YOU CAN'T BE SERIOUS JANUARY 8, 2014
Many conservatives are marking the War on Poverty’s 50th anniversary with a predictable mix of contempt and distortion. A case in point is “The Fifty-Year War,” an article by the editors of National Review, which declares “the number of Americans living in poverty is higher today than it was in 1964, while the poverty rate has held steady at just under one in five.”
Are more Americans living in poverty today? Sure. But in 1964, less than 200 million people lived in the U.S. Today, more than 300 million do. In other words, the population as a whole has increased by more than half.
Has the official poverty rate hovered around one-in-five since that time? Yes. But it has fluctuated. And, as most experts will tell you, the official poverty rate fails to account for safety net supports like food stamps, housing vouchers, and the Earned Income Tax Credit program. An alternative poverty measure, developed by Columbia University researchers and designed to capture these effects, shows that poverty has indeed fallen. See the graph below, from the Center on Budget and Policy Priorities. Note that even this measure understates the progress, because it does not count the impact of government-provided health insurance, particularly Medicare and Medicaid, both of which took effect in 1966.
The real story about the War on Poverty is both more nuanced and more positive than the right's caricature. You’ll find it in recent accounts by Annie Lowrey, Tim Noah, and Derek Thompson—and in a Russel Sage Foundation book put together by Martha Bailey and Sheldon Danzinger. To summarize and (grossly) simplify, programs designed simply to provide money or benefits have worked well, particularly for the elderly and children. Programs designed to realize more complicated goals, like developing better skills, haven’t. A shift in the structure of benefits, in order to reward work and penalize dependency, boosted the supports for the employed but took away some for the unemployed.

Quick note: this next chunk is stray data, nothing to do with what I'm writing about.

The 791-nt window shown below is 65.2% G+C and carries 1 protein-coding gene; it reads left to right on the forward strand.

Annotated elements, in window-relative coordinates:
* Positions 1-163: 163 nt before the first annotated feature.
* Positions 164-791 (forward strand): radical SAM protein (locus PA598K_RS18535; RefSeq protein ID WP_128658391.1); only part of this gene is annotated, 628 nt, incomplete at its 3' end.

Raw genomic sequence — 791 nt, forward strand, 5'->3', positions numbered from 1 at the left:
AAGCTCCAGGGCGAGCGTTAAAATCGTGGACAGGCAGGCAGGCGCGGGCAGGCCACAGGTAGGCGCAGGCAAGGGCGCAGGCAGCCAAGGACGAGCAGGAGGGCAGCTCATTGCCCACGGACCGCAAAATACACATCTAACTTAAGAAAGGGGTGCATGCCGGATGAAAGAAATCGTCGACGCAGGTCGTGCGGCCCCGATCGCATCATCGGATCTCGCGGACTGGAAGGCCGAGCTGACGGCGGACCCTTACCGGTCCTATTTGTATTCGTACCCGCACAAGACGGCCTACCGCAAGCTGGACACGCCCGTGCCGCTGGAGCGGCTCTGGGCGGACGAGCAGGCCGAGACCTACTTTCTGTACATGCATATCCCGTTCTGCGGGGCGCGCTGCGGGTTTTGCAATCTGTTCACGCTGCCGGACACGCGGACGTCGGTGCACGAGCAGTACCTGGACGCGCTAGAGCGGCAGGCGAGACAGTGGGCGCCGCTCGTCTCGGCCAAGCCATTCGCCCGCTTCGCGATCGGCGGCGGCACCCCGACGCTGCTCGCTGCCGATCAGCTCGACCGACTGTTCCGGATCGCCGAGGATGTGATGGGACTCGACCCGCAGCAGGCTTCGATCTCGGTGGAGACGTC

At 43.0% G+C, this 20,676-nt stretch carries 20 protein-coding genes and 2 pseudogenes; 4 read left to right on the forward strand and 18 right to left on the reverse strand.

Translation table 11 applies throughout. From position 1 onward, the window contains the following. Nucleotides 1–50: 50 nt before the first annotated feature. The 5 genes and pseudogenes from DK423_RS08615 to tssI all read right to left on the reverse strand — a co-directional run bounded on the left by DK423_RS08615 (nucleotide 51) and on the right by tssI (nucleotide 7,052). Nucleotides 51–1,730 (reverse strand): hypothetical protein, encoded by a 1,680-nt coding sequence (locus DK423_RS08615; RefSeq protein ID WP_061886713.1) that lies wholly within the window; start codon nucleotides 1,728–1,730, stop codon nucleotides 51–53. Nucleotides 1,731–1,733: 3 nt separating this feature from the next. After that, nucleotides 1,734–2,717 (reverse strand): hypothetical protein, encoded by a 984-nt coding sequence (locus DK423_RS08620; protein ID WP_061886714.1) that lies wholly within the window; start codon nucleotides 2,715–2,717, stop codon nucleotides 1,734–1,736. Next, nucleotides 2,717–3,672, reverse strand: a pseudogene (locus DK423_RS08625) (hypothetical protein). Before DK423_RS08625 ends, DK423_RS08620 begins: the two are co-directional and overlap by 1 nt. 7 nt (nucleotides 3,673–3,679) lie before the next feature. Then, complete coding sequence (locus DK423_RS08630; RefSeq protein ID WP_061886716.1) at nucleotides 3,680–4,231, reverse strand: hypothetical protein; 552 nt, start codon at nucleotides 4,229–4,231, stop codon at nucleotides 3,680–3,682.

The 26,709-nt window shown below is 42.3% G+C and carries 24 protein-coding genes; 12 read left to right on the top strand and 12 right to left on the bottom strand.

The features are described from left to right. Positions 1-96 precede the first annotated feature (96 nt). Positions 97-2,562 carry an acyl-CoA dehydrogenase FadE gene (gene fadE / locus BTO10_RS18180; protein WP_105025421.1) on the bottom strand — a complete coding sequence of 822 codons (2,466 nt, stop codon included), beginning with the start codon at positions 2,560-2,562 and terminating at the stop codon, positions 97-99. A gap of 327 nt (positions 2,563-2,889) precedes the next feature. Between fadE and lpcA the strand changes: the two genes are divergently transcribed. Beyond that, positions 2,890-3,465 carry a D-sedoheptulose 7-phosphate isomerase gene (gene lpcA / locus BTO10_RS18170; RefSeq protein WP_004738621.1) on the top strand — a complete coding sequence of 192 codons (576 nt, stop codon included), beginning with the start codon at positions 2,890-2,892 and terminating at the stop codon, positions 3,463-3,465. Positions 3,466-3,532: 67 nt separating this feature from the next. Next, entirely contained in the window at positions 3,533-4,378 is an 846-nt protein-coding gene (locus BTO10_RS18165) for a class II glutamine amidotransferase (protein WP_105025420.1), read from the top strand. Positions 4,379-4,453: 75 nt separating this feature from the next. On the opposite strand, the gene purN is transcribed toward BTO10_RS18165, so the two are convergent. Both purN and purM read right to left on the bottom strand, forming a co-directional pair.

Of course, poverty rates depend a great deal on the economy. But just as the broad-based prosperity of the 1960s helped explain that era’s dropping poverty rates, so the rising inequality of more recent decades help explain why, despite the existence of so many public programs, so much poverty remains. Henry Aaron, the senior fellow at Brookings, put it well in an e-mail: “The War on Poverty has not realized its hopes. But it was swimming against a very fast flowing current toward inequality, at least since the mid-1970s.”
Elsewhere in the New Republic, Mike Konczal of the Roosevelt Institute offers three lessons liberals can take away from the War on Poverty. I’d add one more. In his famous speech 50 years ago today, President Lyndon Johnson promised an “all-out,” “unconditional” war on poverty—and he promised that the country could “win” it. Although Johnson never said the U.S. would eradicate poverty, that was the implication. And that’s pretty much impossible to do. You can vanquish another country on the battlefield. You can’t really vanquish part of the human condition. Even Scandinavia has poor people—although, lord knows, the level of deprivation is much lower.
Lofty goals are fine, but the real test of policy is whether it achieves meaningful progress. And it’s a test we should apply to all policies. The Environmental Protection Agency’s plan for new power plan regulations might not stop climate change, but they could slow it. The Affordable Care Act might not eliminate medical bankruptcies, but it could reduce their incidence. The War on Terror might not end terrorism, but it could render the threat far less potent.
Of course, all policies have their trade-offs, whether it’s higher taxes or distortions to the market or threats to liberty. When it comes to the War on Poverty, whether the upsides justify the downsides has as much to do with values as empirical evidence. But if you dismiss the War on Poverty simply because poverty is still too high, then you are not making a serious argument.